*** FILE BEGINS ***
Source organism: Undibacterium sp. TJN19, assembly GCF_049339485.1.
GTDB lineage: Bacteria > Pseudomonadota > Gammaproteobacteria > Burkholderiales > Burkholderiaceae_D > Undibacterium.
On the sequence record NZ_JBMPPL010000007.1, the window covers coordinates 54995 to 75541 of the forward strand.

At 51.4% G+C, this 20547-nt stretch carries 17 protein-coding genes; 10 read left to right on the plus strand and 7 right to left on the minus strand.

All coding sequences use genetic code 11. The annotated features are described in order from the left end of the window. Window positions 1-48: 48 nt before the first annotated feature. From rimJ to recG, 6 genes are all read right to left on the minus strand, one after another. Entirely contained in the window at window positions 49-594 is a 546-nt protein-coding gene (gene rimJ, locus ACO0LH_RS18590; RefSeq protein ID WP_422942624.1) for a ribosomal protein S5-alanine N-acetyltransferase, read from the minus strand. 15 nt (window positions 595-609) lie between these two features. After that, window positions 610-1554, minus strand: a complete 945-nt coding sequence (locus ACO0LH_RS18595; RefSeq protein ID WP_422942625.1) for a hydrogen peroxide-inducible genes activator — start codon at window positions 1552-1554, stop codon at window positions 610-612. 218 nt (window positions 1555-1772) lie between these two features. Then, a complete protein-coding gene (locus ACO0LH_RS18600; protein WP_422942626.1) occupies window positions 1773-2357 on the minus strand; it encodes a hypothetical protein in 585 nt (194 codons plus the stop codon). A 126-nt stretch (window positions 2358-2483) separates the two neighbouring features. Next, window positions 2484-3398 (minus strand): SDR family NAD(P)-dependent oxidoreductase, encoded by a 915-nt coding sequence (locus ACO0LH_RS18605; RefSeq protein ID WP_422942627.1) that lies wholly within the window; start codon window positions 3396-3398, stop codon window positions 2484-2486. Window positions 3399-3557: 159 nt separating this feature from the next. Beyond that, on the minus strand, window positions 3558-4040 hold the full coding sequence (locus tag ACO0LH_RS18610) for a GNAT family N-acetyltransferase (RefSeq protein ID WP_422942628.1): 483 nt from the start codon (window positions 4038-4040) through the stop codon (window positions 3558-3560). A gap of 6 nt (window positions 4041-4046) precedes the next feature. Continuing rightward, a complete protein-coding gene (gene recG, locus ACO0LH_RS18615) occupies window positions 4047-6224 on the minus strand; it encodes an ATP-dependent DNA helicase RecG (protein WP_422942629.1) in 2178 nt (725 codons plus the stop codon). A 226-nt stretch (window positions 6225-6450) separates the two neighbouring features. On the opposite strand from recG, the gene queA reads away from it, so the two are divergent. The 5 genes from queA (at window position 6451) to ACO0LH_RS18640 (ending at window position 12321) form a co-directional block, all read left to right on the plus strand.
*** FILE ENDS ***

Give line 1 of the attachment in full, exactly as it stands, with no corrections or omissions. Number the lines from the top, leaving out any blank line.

Source organism: Undibacterium sp. TJN19, assembly GCF_049339485.1.